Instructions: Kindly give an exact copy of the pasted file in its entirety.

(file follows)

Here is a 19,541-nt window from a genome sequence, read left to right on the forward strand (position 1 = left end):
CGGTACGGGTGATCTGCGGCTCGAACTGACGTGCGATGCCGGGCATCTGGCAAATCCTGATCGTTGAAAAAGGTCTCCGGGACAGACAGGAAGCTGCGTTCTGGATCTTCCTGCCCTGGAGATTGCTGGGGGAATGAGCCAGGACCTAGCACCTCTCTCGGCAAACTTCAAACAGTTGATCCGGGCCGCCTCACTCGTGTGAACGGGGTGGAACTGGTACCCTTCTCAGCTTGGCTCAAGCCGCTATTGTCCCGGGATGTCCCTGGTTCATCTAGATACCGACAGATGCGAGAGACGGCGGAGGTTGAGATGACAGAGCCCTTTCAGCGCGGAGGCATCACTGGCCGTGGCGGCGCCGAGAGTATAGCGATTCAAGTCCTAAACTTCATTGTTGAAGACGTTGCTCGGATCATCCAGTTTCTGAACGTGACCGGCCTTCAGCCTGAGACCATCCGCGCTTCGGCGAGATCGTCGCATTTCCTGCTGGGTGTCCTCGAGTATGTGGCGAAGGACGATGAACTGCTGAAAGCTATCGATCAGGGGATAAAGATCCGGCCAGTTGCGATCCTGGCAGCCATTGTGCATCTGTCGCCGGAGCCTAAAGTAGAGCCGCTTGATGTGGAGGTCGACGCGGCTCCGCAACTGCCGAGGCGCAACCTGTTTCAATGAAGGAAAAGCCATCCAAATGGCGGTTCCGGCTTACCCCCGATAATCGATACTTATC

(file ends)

Here is a 19,541-nt window from a genome sequence, read left to right on the forward strand (position 1 = left end):
CGGTACGGGTGATCTGCGGCTCGAACTGACGTGCGATGCCGGGCATCTGGCAAATCCTGATCGTTGAAAAAGGTCTCCGGGACAGACAGGAAGCTGCGTTCTGGATCTTCCTGCCCTGGAGATTGCTGGGGGAATGAGCCAGGACCTAGCACCTCTCTCGGCAAACTTCAAACAGTTGATCCGGGCCGCCTCACTCGTGTGAACGGGGTGGAACTGGTACCCTTCTCAGCTTGGCTCAAGCCGCTATTGTCCCGGGATGTCCCTGGTTCATCTAGATACCGACAGATGCGAGAGACGGCGGAGGTTGAGATGACAGAGCCCTTTCAGCGCGGAGGCATCACTGGCCGTGGCGGCGCCGAGAGTATAGCGATTCAAGTCCTAAACTTCATTGTTGAAGACGTTGCTCGGATCATCCAGTTTCTGAACGTGACCGGCCTTCAGCCTGAGACCATCCGCGCTTCGGCGAGATCGTCGCATTTCCTGCTGGGTGTCCTCGAGTATGTGGCGAAGGACGATGAACTGCTGAAAGCTATCGATCAGGGGATAAAGATCCGGCCAGTTGCGATCCTGGCAGCCATTGTGCATCTGTCGCCGGAGCCTAAAGTAGAGCCGCTTGATGTGGAGGTCGACGCGGCTCCGCAACTGCCGAGGCGCAACCTGTTTCAATGAAGGAAAAGCCATCCAAATGGCGGTTCCGGCTTACCCCCGATAATCGATACTTATC